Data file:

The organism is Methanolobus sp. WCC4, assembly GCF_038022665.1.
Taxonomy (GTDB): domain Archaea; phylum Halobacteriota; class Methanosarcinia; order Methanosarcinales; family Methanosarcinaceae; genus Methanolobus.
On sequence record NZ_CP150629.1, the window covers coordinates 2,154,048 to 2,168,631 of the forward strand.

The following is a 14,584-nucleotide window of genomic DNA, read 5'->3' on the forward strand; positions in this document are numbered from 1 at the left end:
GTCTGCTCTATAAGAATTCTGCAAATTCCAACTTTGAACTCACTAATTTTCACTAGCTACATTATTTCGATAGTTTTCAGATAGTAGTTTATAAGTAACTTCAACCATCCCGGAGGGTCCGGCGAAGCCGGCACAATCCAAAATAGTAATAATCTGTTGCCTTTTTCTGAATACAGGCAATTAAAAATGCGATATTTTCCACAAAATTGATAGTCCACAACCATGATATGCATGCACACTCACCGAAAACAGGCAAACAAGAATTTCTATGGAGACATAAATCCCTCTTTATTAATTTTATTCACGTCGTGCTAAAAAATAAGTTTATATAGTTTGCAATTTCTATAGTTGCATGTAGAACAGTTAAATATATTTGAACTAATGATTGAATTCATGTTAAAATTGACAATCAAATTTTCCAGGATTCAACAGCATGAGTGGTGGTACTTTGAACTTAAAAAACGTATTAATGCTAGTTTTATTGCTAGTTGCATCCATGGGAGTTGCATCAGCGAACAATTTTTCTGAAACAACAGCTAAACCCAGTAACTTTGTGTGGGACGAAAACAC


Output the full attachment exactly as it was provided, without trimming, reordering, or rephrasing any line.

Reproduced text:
The organism is Methanolobus sp. WCC4, assembly GCF_038022665.1.
Taxonomy (GTDB): domain Archaea; phylum Halobacteriota; class Methanosarcinia; order Methanosarcinales; family Methanosarcinaceae; genus Methanolobus.
On sequence record NZ_CP150629.1, the window covers coordinates 2,154,048 to 2,168,631 of the forward strand.

The following is a 14,584-nucleotide window of genomic DNA, read 5'->3' on the forward strand; positions in this document are numbered from 1 at the left end:
GTCTGCTCTATAAGAATTCTGCAAATTCCAACTTTGAACTCACTAATTTTCACTAGCTACATTATTTCGATAGTTTTCAGATAGTAGTTTATAAGTAACTTCAACCATCCCGGAGGGTCCGGCGAAGCCGGCACAATCCAAAATAGTAATAATCTGTTGCCTTTTTCTGAATACAGGCAATTAAAAATGCGATATTTTCCACAAAATTGATAGTCCACAACCATGATATGCATGCACACTCACCGAAAACAGGCAAACAAGAATTTCTATGGAGACATAAATCCCTCTTTATTAATTTTATTCACGTCGTGCTAAAAAATAAGTTTATATAGTTTGCAATTTCTATAGTTGCATGTAGAACAGTTAAATATATTTGAACTAATGATTGAATTCATGTTAAAATTGACAATCAAATTTTCCAGGATTCAACAGCATGAGTGGTGGTACTTTGAACTTAAAAAACGTATTAATGCTAGTTTTATTGCTAGTTGCATCCATGGGAGTTGCATCAGCGAACAATTTTTCTGAAACAACAGCTAAACCCAGTAACTTTGTGTGGGACGAAAACAC